A History of the County of Gloucester: Volume 11, Bisley and Longtree Hundreds. Originally published by Victoria County History, London, 1976.
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St. Loe charity school, founded in 1699 to teach boys from Woodchester parish and Rodborough tithing in Minchinhampton parish, is treated under Minchinhampton. (fn. 1)
Elizabeth Seys, by will dated 1705, left £400 to pay three or four poor women of the parish to teach girls. By 1718 the sum had increased to £561 and an estate was purchased at Hamfallow, in Berkeley. (fn. 2) By 1818 the number of the dame schools had increased to six, some of which had 18 pupils, and the mistresses were usually paid £10 yearly, the residue from the estate, which was then worth £80 a year, being used for additional expenses of the larger schools. (fn. 3) By 1824 the number of schools had increased to nine and c. 1828 it was proposed to reduce their number and to find teachers of better quality. (fn. 4) Nevertheless nine schools, some of which took paying pupils, remained in 1833 when some of the boys of the parish were probably being educated by them. (fn. 5)
A charity established by Robert Bridges by will dated 1722 was for teaching three boys each year to read and write and apprenticing one boy. The capital sum of £500 was used to purchase land in the parish, and the income, amounting to c. £40 a year, was devoted solely to apprenticing, the St. Loe charity being considered sufficient for schooling. The income was not fully used and a surplus of £342 3s. 8d. existed in 1828. (fn. 6)
In 1834 a school was built by subscription at North Woodchester (fn. 7) and in 1847 it had 28 pupils. At that date a further 50 boys and girls were being taught at the six surviving dame schools and the need for reorganising them to form another parish school was noted. (fn. 8) By 1857 the Seys and Bridges charities were united and the old dame school buildings at South Woodchester were purchased for use as a Sunday school (fn. 9) and later for the infants' section of the parochial school. The income from the charities was being devoted to the schools in 1885 when there were 33 children in the infants' and 54 in the junior section. (fn. 10) In 1888 a new school was built, the cost met partly by selling the old buildings and partly by subscription, including £500 from E. J. D. Paul. (fn. 11) In 1910 the Seys and Bridges charities were rationalised and the yearly income applied as follows: £80 for the maintenance of the school, to be known as the Woodchester Endowed school, up to £10 for apprenticing or for an exhibition for further education, £20 for eveningschool fees, and £10 for school prizes. (fn. 12) The average attendance at that date was 127 but dropped to 92 in 1922 and remained close to that figure in 1936. (fn. 13) In 1972 there were 122 children on the roll. (fn. 14) The school was extended in the earlier 20th century and a terrapin class-room was put up in the 1960s. The Seys and Bridges and St. Loe charities accrued to the school in 1972. (fn. 15)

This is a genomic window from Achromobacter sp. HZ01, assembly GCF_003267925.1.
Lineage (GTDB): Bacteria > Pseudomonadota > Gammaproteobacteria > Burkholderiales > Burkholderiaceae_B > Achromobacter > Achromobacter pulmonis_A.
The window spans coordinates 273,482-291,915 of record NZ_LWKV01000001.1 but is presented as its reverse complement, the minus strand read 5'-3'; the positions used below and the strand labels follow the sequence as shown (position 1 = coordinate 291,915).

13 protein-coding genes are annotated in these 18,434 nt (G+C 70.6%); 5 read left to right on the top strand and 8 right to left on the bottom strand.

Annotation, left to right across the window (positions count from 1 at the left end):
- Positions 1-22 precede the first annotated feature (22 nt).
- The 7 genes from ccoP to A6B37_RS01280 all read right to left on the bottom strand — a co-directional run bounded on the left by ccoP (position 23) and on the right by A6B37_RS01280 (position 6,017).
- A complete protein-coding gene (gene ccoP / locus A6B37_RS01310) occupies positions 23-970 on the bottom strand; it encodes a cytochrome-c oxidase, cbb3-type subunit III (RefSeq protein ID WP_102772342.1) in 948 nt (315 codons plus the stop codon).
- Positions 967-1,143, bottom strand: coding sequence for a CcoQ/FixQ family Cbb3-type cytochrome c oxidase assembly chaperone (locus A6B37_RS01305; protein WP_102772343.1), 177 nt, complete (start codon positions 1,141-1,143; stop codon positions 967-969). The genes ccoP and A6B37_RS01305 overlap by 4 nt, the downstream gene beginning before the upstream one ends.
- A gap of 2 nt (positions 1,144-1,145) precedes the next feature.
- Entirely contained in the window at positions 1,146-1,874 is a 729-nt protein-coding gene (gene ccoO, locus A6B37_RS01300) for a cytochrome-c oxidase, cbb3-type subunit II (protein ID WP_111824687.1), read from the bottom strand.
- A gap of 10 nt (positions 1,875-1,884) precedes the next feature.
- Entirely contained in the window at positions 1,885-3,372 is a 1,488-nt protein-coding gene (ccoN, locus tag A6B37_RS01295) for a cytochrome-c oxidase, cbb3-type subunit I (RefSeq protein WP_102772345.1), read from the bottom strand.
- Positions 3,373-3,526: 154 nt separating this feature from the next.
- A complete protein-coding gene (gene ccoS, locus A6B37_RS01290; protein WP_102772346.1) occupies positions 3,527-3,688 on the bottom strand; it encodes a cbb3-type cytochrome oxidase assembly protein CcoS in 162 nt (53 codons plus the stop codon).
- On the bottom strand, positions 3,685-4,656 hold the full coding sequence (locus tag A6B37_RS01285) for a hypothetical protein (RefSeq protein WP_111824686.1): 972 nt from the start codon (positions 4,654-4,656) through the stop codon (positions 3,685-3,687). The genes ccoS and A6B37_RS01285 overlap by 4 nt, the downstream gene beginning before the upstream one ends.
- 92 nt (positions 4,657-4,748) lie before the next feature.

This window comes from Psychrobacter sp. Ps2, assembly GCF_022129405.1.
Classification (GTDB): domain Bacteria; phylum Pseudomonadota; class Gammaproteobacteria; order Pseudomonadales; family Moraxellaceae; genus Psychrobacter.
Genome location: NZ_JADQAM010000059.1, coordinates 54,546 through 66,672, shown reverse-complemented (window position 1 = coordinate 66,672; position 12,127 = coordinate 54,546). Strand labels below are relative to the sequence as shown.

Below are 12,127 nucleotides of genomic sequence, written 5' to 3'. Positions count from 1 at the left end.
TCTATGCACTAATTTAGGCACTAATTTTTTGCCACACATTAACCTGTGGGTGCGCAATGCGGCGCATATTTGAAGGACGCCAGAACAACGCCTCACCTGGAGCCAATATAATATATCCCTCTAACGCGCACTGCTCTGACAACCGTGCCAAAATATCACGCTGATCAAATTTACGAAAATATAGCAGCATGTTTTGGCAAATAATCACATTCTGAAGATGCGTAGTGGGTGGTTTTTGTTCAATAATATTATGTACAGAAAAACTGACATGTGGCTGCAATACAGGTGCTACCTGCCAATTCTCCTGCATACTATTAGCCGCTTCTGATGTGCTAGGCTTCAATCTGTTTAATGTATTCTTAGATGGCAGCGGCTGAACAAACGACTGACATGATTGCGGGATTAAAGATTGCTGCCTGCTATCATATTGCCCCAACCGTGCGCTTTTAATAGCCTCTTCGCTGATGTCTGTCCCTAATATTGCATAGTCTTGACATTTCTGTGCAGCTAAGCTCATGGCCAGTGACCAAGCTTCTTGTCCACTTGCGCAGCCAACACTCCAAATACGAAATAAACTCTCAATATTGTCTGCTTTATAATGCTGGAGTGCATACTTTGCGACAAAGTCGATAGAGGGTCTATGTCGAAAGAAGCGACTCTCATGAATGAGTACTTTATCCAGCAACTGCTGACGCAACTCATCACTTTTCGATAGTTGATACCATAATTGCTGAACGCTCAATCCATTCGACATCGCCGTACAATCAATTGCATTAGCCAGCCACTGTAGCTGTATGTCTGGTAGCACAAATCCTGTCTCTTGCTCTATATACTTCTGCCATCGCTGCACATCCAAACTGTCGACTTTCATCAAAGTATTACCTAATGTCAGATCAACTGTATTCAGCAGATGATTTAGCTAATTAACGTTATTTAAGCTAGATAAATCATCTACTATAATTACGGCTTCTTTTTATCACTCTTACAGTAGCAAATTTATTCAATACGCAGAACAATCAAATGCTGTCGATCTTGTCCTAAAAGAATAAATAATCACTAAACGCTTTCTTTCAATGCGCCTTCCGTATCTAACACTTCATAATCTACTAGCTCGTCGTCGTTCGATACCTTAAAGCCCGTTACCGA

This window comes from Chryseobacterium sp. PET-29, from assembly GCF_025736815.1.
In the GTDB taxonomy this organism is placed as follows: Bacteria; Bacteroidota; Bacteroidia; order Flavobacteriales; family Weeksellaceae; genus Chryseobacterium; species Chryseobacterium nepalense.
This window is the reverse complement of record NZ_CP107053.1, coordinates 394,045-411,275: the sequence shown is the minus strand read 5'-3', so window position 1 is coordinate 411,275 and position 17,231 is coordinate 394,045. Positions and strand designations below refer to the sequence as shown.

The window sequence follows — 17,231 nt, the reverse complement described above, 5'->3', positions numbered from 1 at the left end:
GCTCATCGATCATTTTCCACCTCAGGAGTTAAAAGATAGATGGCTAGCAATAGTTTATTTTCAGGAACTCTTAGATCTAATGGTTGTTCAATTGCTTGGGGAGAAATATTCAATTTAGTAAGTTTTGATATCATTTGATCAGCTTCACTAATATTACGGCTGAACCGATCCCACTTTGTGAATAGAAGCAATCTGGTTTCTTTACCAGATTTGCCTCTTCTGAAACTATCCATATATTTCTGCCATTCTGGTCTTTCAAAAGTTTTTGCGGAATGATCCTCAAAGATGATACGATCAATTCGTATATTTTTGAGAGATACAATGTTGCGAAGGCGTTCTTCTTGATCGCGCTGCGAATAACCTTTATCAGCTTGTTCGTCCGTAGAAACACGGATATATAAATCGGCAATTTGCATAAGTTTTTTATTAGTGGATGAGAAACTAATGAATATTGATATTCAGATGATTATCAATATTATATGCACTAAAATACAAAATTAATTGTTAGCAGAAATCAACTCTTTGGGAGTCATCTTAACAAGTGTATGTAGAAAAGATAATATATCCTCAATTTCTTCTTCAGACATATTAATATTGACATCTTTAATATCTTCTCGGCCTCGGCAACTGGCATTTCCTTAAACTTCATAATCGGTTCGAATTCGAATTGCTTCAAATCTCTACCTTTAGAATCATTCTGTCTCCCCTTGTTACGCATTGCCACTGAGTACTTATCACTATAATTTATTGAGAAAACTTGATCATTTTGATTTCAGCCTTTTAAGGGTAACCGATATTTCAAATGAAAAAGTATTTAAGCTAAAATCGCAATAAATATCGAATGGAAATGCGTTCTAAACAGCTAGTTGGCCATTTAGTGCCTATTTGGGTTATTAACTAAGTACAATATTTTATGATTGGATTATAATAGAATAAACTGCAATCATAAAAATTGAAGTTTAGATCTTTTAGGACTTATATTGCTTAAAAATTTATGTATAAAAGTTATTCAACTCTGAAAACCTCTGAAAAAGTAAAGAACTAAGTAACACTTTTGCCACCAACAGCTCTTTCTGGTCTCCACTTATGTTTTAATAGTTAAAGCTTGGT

By 1859 the friars held a free school, and in 1862 a free Catholic school was opened by the nuns. There were 73 pupils in 1873. (fn. 16) In 1884 buildings were erected and the school, called St. Dominic's, was placed on an established footing with 50 pupils. (fn. 17) The school, an all-age school until 1964, (fn. 18) had 43 pupils in 1910, 48 in 1936, and 68 in 1954. (fn. 19) A new classroom block was added in 1963, and in 1972 there were 74 children between the ages of five and eleven on the roll. (fn. 20) In 1873 a night-school was run by the friars. (fn. 21)